Propionic acid

The propionic acid or propionic acid , is an organic acid monoprotic , three atom of carbon , can be found naturally. Its formula is CH 3 – COOH (C 2 H 4 O 2 ), in its pure state it is a colorless and corrosive liquid.


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  • 1 General
  • 2 Physical properties
  • 3 Chemical properties
  • 4 Industrial synthesis
  • 5 Applications
  • 6 Risks
  • 7 Sources


Propanoic acid was initially described in 1844 by Johann Gottlieb , who found it among the products of sugar breakdown. later other chemists synthesized it with other methods, but without obtaining the same substance. In 1847 the French chemist Jean-Baptiste Dumas established that all acids were the same compound. He called it propionic acid, from the Greek words protos (first) and pion (fat) because it was the smallest fatty acid of formula H (CH 2 ) n COOH that exhibited the characteristics of the other fatty acids.

Physical properties

  • It is a liquid acid
  • Colorless
  • Smell acrid
  • Boiling point of -21.15 ° C
  • Melting point of 140.85 ° C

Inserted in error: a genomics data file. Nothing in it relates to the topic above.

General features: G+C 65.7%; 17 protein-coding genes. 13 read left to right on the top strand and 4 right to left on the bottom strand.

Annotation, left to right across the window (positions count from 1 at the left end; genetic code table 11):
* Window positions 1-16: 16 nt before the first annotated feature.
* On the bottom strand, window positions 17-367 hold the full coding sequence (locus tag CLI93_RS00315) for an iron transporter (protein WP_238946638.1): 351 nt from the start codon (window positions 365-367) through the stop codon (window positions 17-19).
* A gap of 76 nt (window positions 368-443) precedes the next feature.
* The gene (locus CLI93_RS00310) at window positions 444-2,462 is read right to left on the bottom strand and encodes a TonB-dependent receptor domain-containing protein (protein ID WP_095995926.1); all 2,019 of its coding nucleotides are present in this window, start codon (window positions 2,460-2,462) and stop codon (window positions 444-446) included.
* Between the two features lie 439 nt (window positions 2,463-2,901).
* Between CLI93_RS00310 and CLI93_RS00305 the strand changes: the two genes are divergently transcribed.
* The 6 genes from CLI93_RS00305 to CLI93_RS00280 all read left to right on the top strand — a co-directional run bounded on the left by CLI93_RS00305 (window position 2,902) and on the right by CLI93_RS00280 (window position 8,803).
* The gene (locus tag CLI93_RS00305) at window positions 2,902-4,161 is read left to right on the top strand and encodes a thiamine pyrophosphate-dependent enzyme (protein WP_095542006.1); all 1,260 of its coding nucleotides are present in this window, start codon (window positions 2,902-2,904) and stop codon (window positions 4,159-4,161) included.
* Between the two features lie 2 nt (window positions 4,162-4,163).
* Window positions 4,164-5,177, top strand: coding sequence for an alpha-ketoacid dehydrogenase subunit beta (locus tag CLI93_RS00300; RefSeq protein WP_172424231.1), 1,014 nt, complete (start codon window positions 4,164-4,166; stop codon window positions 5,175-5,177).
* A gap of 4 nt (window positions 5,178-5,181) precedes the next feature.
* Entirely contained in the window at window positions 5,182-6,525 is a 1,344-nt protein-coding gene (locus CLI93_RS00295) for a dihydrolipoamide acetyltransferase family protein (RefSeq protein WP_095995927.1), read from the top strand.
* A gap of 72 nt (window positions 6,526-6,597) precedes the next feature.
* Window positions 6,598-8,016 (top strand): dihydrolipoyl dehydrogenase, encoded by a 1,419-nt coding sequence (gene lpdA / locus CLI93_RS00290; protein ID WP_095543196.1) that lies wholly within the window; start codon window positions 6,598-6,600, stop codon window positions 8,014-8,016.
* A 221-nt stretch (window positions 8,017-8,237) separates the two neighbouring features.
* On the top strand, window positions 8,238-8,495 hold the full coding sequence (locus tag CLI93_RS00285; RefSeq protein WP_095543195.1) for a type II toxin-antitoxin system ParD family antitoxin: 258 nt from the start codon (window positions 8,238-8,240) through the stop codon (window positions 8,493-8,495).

Chemical properties

  • Miscible in water
  • Dipole momentof 0.63 D

Industrial synthesis

It is obtained from oxidation to air, propanal and in the presence of cobalt or manganese cations, this reaction proceeds quickly even at low temperatures. This process is normally carried out at temperatures between 40 ° C and 50 ° C, and is represented by the following equation:

3 C-CH 2 -CHO + ½ O 2 → H 3 C-CH 2 -COOH

In the past, large amounts of propyl acid were produced as a by-product of acetic acid. But the changes in the method of production of acetic acid have made this a minor source today. Biologically, bacteria of the genus propionibacterium produce propionic acid as the end product of its anaerobic metabolism. These bacteria are commonly found in the stomachs of ruminants, and their activity is partially responsible for the smell of Swiss cheese and sweat.


  • It is used as a preservative, propanoic acid inhibits the growth of mold and some bacteria, a large amount is intended for the preservation of feed and food for human consumption.
  • In antifungal powder for the feet.
  • It is used to modify synthetic cellulose fibers.
  • In the production of pesticides and pharmaceuticals.


  • Chemical burns that can occur on contact with the concentrated liquid.
  • Ulceration of the esophagus and stomach due to consumption.
  • In the body it is rapidly oxidized, metabolized, and eliminated from the body as carbon dioxide in the Krebs cycle, and therefore is not bioaccumulative.


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